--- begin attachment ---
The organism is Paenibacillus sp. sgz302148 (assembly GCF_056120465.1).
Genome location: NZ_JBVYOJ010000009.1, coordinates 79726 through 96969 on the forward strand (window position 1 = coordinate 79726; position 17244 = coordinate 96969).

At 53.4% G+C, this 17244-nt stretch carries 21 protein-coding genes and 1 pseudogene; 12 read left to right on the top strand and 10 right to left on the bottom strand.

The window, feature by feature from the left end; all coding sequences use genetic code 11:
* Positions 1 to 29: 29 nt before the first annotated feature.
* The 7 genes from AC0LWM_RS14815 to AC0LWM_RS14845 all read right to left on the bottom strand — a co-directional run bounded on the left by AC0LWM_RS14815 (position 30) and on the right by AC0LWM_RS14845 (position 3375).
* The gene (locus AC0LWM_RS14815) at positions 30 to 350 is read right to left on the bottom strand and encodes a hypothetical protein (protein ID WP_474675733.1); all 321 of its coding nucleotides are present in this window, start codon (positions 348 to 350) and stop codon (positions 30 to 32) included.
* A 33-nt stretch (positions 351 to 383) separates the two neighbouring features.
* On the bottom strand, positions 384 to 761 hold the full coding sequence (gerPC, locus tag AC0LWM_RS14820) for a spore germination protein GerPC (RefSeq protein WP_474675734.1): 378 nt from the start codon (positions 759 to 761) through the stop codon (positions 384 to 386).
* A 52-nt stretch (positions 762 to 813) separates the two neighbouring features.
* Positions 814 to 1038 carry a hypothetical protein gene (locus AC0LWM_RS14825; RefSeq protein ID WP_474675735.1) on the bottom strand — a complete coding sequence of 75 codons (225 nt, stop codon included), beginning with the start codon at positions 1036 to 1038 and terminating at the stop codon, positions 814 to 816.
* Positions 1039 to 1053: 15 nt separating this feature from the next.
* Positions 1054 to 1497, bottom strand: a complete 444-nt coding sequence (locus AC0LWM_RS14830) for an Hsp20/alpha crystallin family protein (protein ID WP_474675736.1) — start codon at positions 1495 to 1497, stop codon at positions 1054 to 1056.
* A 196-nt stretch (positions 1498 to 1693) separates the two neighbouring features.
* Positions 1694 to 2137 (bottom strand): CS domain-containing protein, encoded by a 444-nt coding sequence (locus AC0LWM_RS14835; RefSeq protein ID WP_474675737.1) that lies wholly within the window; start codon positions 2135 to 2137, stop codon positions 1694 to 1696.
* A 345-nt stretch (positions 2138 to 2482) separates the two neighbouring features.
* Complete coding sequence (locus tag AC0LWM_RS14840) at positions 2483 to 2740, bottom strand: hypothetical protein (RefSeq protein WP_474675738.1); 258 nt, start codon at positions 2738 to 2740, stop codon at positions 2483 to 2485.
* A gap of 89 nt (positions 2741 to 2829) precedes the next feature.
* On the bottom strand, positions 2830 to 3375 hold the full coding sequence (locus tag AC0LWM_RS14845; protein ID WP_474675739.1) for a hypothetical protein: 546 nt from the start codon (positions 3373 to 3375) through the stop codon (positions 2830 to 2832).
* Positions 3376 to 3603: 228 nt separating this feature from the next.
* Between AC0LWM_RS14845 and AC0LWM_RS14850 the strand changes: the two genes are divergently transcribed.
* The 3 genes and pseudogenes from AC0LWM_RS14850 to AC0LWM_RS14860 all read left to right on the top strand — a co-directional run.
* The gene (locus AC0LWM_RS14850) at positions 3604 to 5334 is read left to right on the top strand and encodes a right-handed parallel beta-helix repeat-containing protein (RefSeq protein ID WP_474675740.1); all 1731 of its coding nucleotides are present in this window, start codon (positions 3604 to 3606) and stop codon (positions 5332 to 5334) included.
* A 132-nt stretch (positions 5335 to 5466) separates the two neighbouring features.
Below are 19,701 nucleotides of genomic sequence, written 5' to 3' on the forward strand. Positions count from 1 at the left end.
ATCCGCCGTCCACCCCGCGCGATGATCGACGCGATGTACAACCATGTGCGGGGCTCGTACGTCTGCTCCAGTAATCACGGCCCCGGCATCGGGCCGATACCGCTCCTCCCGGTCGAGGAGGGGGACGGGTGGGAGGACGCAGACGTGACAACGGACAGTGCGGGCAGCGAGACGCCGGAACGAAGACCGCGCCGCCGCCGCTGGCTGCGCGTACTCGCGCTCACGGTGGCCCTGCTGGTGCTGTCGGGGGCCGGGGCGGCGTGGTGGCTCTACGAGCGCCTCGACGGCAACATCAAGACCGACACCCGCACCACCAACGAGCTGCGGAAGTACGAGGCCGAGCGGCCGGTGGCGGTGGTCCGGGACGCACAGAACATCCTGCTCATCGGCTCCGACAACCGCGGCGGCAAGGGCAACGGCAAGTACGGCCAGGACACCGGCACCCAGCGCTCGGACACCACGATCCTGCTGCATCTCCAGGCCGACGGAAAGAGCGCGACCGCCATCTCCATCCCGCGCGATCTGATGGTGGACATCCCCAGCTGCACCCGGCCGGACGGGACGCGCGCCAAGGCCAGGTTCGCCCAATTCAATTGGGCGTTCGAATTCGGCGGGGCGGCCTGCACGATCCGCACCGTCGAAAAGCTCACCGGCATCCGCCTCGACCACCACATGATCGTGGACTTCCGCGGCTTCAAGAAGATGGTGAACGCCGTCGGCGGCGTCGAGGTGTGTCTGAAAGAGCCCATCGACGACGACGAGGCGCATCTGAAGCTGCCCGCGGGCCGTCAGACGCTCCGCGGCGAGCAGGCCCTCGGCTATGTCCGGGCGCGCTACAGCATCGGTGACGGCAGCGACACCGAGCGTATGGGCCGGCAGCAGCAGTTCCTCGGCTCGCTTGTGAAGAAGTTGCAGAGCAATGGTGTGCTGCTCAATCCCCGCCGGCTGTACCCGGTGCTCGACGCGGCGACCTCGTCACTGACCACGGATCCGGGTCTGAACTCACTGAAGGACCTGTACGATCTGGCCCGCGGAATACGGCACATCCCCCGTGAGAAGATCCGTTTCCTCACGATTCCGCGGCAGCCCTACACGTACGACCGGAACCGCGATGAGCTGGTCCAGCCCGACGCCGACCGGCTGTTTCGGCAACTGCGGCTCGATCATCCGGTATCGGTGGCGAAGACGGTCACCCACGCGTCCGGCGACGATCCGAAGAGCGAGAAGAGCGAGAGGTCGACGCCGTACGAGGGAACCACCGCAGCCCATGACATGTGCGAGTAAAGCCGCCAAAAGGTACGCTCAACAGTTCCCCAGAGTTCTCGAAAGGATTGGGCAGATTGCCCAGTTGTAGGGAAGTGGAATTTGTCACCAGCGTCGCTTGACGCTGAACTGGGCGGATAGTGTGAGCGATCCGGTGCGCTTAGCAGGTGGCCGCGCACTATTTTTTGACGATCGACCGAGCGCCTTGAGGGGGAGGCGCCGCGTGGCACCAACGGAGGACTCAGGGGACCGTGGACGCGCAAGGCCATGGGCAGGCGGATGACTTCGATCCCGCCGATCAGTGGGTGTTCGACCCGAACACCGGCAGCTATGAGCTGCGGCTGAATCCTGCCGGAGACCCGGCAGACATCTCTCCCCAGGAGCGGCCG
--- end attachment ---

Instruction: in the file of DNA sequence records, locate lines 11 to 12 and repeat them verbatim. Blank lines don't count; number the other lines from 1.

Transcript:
* Positions 814 to 1038 carry a hypothetical protein gene (locus AC0LWM_RS14825; RefSeq protein ID WP_474675735.1) on the bottom strand — a complete coding sequence of 75 codons (225 nt, stop codon included), beginning with the start codon at positions 1036 to 1038 and terminating at the stop codon, positions 814 to 816.
* Positions 1039 to 1053: 15 nt separating this feature from the next.